Hector aimed his spear in anticipation. His focus was on the trap door of the belly of the horse, where the Greek adversaries would have to come out. As soon as he saw Odysseus drop down he threw his spear, which Odysseus parried with his gleaming golden shield.
Now all the Trojans surrounding the horse hurled javelins and spears and used their sling shots and bows to rain havoc on the Greek invaders.
“Form a phalanx!” ordered Odysseus, but his men panicked at the fire that now engulfed the horse and the hail of lethal projectiles coming at them in all directions.
“Odysseus has failed,” King Menelaus said to his commanders. They were on board the ship that was to follow up a breach in the Trojan walls had Odysseus and his men been successful. “I don’t think we can rescue Odysseus and his men either. Even if we could, we would be back to the same problem of breaching the Trojan walls. What do you think brother?”
“My feeling is that Zeus this night has made it very clear who his favorite was to win the war,” Agamemnon said. “Let’s go home.”
“Paris, let our father know the Greek fleet is sailing away and the beach is secured and that he may come down,” said Hector. “Also ask Cassandra to come as well to give us a blessing for the brave warriors who have died this night.”
Joseph P. Garland (@JPGarlandAuthor)
Last month’s issue told of our heroine Clara Bowman’s being stranded during a blizzard in Riverdale, New York, overlooking the Hudson. This month, we turn to a single incident, a single, brief afternoon liaison between Clara and Sir John Adams, presumptive Sixth Baron of Salisbury and the brother of Clara’s great new friend in England. It comes, as did the prior story, from A Studio on Bleecker Street, from the early days of that story.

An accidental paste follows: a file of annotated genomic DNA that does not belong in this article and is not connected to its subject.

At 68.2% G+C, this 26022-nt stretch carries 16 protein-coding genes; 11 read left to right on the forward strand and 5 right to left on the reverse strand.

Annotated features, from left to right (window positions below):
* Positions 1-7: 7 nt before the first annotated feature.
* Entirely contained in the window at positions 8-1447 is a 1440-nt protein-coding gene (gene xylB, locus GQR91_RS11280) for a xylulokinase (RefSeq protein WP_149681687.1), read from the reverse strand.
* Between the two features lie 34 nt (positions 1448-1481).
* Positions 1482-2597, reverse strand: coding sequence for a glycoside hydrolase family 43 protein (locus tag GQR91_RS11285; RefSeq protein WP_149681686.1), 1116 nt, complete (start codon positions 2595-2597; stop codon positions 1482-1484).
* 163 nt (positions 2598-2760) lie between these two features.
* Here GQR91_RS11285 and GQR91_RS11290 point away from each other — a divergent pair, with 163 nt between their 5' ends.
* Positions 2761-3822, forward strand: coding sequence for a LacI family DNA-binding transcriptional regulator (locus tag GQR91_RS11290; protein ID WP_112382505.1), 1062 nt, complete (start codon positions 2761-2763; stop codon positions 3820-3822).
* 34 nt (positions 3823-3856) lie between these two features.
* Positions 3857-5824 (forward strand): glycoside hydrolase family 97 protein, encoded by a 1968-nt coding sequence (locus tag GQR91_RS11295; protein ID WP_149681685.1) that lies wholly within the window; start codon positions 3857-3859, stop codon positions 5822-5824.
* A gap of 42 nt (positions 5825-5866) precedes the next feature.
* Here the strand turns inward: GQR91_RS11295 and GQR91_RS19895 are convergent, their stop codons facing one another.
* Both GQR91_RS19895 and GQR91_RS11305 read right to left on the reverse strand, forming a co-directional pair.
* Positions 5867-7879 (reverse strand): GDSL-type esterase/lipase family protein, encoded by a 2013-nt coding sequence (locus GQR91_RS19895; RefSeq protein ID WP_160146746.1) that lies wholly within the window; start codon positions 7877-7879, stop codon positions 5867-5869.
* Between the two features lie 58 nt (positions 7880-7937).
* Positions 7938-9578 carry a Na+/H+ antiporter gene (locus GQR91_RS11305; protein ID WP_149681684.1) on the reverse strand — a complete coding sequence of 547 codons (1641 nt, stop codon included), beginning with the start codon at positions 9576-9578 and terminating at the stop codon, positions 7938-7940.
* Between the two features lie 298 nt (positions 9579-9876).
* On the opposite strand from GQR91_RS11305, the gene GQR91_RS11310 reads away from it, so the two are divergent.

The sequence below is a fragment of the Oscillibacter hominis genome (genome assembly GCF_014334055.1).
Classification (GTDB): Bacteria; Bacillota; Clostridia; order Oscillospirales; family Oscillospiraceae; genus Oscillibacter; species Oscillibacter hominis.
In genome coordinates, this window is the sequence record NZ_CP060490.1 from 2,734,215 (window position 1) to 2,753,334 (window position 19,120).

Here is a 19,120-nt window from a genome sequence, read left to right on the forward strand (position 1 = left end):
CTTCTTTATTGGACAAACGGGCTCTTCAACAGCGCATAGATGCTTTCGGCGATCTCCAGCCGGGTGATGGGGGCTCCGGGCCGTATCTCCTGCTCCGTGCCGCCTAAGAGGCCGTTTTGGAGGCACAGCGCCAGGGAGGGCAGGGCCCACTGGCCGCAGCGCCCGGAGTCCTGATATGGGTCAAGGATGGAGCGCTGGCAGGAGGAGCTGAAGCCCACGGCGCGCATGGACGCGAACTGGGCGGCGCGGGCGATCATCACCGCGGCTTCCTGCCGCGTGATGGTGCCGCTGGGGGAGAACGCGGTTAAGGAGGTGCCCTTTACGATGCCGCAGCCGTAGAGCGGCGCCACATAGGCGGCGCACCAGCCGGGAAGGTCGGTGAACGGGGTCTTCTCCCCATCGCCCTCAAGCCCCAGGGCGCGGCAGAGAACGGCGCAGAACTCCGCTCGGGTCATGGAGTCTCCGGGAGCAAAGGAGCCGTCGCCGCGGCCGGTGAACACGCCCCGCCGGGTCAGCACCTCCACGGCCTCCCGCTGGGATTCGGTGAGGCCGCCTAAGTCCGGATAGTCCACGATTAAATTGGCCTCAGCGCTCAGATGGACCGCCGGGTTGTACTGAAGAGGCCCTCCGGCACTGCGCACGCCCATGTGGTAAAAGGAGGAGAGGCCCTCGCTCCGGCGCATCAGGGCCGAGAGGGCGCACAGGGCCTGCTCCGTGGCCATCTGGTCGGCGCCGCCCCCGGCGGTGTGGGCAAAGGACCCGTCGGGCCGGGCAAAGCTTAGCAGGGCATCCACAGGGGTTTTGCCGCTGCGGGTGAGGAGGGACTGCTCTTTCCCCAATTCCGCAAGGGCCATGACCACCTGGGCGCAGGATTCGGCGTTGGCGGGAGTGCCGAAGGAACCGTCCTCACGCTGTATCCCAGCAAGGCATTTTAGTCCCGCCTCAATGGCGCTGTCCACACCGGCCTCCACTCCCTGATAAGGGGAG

AS MRS. BOWMAN HOPED, her daughter Clara slowly emerged from the grief that had sent her spiraling down after the deaths of her best friend Ashley Davis and of Ashley’s brother Thomas, the man all knew Clara would eventually marry. That was all back in New York, though, and the summer air of London and the serendipitous meeting in Regent’s Park with the young artist Felicity Adams did wonders for Clara’s recovery.
Then there was John Adams. Felicity’s brother and the heir to a title. She had met him when he came by Felicity’s flat one afternoon and again that night with Felicity and Mrs. Bowman for dinner.
For all her claims of being immune to his charms, Sir John was not unlike the Adams’s mansion in Piccadilly, of which Felicity gave the two Bowman women a tour the week before. How, for some reason Clara could not articulate, that house was superior to the grand ones with which she was familiar in New York.
Now (and at a deeper—or perhaps more superficial—level), there was something about Sir John that was a cut above the gentlemen she knew at home. His Saville Row suit was slightly better tailored. His laugh the slightest degree more amusing. And even his face and his moustache were the slightest degree handsomer than even the most well-regarded young man who attended the balls and operas that Clara enjoyed before that horrible day in May when the Davises were killed. And when he pretended not to be waiting for her so he could accompany her to her hotel from Felicity’s—claiming to “be passing by chance” his sister’s building when Clara happened to emerge from it—a white lie he owned up to when he understood she’d not be so easily fooled—and told her as they walked south how pleased he was to be in her company, she felt the pleasure was on balance more hers.
Meeting and then walking with Sir John just the once removed a veil over everything, one she did not realize she’d put in place with Thomas’s death. She suddenly felt deep inside herself the physical loss from that death. They had never had intimate contact, nothing beyond a brotherly kiss. But that was the point. They had never had physical contact. Now they never would.